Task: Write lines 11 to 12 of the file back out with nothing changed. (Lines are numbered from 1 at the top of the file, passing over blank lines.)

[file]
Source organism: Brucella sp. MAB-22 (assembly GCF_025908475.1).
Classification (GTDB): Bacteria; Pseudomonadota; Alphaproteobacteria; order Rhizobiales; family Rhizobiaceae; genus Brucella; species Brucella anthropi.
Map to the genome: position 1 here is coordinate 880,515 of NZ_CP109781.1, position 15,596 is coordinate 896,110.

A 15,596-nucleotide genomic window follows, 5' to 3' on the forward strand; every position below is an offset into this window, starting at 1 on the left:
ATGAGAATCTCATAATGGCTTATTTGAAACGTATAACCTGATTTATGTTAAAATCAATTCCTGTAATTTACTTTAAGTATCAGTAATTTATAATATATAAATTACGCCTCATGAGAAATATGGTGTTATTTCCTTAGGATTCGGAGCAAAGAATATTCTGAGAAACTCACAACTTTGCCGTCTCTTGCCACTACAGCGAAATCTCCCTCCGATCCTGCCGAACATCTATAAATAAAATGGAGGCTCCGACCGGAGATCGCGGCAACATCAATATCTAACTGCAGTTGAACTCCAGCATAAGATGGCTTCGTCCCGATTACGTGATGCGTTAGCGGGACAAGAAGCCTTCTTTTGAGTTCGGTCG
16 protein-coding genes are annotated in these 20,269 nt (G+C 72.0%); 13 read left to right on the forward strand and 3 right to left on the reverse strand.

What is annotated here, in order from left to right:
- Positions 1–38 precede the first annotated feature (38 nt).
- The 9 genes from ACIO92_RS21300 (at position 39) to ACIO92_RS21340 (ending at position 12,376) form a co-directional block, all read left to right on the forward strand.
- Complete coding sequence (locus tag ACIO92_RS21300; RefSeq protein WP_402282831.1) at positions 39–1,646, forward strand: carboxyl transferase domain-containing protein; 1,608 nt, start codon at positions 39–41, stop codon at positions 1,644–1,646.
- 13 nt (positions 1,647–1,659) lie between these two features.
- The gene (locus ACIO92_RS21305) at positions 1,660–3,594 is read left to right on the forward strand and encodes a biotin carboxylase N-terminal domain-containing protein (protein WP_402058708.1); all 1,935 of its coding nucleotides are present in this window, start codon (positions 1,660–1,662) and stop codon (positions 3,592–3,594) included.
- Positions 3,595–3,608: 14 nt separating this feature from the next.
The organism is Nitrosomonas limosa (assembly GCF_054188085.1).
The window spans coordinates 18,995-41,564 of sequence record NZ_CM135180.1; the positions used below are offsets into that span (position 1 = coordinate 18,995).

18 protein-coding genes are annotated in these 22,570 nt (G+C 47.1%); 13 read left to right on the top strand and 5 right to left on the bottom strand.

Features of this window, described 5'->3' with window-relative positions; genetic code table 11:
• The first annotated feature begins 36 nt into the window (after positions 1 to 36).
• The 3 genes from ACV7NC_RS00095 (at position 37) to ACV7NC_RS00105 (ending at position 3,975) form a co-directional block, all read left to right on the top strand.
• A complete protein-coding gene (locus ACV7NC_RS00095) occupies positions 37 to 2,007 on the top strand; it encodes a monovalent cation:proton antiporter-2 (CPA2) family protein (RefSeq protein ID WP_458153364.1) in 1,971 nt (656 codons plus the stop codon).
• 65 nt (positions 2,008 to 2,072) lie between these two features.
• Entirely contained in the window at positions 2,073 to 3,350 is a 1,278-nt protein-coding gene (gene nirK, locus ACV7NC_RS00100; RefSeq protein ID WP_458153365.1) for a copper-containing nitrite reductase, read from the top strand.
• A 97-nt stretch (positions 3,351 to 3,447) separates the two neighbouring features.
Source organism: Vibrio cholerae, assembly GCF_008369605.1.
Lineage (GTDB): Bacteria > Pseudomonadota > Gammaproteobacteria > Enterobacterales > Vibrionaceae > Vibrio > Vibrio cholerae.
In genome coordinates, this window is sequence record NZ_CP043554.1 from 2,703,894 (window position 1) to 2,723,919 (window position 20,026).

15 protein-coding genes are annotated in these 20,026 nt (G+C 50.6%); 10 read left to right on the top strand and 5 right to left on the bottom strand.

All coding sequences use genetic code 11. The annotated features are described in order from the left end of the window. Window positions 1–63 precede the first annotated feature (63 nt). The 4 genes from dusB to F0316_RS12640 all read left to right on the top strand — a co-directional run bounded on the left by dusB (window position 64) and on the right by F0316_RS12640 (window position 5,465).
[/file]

- 13 nt (positions 1,647–1,659) lie between these two features.
- The gene (locus ACIO92_RS21305) at positions 1,660–3,594 is read left to right on the forward strand and encodes a biotin carboxylase N-terminal domain-containing protein (protein WP_402058708.1); all 1,935 of its coding nucleotides are present in this window, start codon (positions 1,660–1,662) and stop codon (positions 3,592–3,594) included.